Asylum decision

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The Swiss Asylum Law defines the concession of Asylum and legal status of refugees in Switzerland as well the temporary protection for those who may need it and their repatriation.

Undocumented asylum seekers: decision to dismiss an application without entering into the substance of the case (DAWES) or a decision based on the merits of a request?
Upon applying for asylum, applicants are requested by the authorities in writing to submit travel documents or proof of identity within 48 hours. Within this deadline, applicants are supposed to provide only those documents they actually used on their journey to Switzerland; they are not meant to procure further or new documents. If applicants refuse to comply, Article 32(2)(a) of the Asylum Act provides that for formal reasons the asylum authorities will not examine the merits of an application but issue a decision to dismiss an application without entering into the substance of the case (DAWES). Yet, applicants still get an opportunity to have the merits of their case examined if, while interviewed, they can give convincing arguments explaining why the requested documents cannot be provided within 48 hours, or if based on the interview the refugee status under the provisions of Article 3 and 7 of Asylum Act is established. Applicants can also avoid a DAWES if they submit the required documents after the 48-hour deadline but before the Federal Office of Migration has reached a decision on their case. However, even if a DAWES has already been reached, the asylum authorities are still bound under Article 44(2) of the Asylum Act and Article 14(a) of the Federal Act on the Residence and Permanent Settlement of Foreign Nationals to examine whether there are any obstacles to the removal of rejected applicants to their native country. This, in turn, means that the authorities eventually will have to examine the merits of a case.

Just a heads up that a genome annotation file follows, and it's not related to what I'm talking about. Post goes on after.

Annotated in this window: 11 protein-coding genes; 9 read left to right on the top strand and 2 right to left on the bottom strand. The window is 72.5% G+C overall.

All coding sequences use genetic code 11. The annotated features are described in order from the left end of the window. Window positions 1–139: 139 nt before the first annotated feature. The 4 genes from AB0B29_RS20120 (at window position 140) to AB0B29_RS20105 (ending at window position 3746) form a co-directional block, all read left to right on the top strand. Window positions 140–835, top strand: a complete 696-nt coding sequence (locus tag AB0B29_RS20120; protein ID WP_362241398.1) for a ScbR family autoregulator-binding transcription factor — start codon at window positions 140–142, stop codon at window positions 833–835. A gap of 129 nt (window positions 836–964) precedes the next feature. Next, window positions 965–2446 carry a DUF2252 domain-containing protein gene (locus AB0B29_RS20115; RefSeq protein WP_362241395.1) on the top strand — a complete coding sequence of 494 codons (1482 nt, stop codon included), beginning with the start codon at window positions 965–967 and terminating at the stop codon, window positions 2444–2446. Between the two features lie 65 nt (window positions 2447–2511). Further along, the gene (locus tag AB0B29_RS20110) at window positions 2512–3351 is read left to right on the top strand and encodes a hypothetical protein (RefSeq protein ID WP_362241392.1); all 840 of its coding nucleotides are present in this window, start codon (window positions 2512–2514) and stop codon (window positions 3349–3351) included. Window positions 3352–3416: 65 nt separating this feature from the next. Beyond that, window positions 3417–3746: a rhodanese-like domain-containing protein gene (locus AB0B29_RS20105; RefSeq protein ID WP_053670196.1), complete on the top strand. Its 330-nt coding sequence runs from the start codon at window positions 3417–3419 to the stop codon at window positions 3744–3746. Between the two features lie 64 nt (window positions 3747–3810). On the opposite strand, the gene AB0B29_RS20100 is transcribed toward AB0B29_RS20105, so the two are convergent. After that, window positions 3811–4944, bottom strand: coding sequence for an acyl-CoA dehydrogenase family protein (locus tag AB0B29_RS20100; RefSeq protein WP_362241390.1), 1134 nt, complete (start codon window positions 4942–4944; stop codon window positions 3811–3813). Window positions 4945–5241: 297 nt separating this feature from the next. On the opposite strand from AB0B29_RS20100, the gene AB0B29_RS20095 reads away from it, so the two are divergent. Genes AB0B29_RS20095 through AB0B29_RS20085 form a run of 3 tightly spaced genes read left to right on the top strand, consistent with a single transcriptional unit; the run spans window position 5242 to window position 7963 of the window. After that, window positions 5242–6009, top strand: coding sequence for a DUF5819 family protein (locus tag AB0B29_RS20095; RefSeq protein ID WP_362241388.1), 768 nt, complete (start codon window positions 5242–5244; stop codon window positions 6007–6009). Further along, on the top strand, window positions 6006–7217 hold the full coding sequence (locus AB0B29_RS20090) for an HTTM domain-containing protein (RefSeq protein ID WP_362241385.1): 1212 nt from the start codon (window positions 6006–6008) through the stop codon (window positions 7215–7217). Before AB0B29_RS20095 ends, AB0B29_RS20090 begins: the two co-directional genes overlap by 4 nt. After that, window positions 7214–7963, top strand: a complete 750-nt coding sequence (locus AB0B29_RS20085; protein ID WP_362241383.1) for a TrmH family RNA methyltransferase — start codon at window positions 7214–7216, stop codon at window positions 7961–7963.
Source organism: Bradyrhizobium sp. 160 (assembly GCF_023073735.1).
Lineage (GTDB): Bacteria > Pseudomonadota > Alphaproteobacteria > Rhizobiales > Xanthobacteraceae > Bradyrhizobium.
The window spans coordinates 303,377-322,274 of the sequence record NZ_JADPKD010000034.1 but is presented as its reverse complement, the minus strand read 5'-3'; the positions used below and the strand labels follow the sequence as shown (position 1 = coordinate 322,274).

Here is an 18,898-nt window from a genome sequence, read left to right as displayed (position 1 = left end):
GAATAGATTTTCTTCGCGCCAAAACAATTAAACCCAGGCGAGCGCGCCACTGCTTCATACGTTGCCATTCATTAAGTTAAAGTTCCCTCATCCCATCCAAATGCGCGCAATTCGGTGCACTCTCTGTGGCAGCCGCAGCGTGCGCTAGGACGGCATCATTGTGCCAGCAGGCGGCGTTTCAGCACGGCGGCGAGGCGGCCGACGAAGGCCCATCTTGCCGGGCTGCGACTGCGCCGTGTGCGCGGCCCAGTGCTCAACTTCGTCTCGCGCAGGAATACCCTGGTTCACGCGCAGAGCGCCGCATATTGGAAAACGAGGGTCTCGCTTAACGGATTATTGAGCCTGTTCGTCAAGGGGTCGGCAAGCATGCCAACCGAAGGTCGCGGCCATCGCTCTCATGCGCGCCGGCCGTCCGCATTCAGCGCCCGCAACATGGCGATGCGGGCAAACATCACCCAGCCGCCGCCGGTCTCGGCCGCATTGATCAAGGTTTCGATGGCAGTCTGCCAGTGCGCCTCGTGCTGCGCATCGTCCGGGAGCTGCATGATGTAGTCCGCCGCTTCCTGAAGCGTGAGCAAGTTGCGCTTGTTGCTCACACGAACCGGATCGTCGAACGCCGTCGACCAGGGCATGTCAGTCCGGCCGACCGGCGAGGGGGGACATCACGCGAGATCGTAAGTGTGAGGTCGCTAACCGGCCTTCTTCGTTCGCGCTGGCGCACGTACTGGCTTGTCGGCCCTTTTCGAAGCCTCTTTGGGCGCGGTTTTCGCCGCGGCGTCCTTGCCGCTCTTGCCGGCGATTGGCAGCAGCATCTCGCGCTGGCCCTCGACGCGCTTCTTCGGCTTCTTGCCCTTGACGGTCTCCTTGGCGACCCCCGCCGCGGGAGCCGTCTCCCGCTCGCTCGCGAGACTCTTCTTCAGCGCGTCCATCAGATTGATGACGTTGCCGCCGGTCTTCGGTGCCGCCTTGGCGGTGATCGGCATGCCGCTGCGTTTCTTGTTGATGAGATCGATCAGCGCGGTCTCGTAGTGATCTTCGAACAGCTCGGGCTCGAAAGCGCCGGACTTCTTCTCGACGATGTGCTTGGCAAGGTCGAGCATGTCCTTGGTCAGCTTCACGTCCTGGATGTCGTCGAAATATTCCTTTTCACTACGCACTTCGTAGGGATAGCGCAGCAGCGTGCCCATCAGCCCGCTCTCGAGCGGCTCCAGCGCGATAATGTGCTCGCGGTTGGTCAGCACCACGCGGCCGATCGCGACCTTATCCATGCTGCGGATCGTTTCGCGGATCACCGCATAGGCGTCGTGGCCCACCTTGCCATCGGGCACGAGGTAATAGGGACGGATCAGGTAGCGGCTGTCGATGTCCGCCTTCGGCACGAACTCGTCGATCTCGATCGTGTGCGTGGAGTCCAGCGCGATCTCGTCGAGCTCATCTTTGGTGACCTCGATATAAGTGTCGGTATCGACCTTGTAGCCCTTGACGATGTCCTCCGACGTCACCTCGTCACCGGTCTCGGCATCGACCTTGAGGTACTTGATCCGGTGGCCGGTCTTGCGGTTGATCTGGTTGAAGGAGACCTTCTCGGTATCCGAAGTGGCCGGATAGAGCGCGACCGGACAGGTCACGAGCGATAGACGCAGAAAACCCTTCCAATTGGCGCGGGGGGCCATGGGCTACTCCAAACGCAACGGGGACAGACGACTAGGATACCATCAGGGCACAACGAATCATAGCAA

Further reasons for dismissing an application without entering into the substance of the case
Articles 32 to 35 of the Asylum Act provide an exhaustive list of reasons justifying a DAWES: Failure to provide appropriate documents is one reason. Likewise, failure to indicate that they have come to Switzerland in search of protection against persecution is another reason (Art. 32(1)). Other reasons are, for example, if applicants do not provide documentary evidence of their identity or give a false identity (Art. 32(a)(b)); if they deliberately and grossly violate their duty to co-operate with the authorities (Art. 32(2)(c)); if they can travel to another country where an application for asylum is still pending or which is responsible for processing their application in accordance with an international convention, e.g. the Dublin Agreement (Art. 32(2)(d)). Furthermore, asylum authorities can refuse to enter into the substance of a case if the applicant already applied for, and was denied, asylum in Switzerland or in the European Union/European Economic Area, and no new events have occurred in the meantime which may justify the granting of refugee status (Art. 32(2)(e and f). Likewise, the decision to dismiss an application without entering into its substance may be taken if a person has stayed illegally in Switzerland and submits the asylum claim solely to prevent expulsion from Swiss territory (Art. 33). The same applies to asylum seekers who originate from a country deemed safe (in short: safe country) by the Federal Council (Art. 34), or if temporary protection is withdrawn, and there is nothing to suggest that the person in question is subject to persecution (Art. 35). Finally, the Federal Office of Migration will renounce on a examination of a new demand of asylum which has been written off, unless the new demand contains relevant elements according to to Swiss Asylum Law (Art. 35a).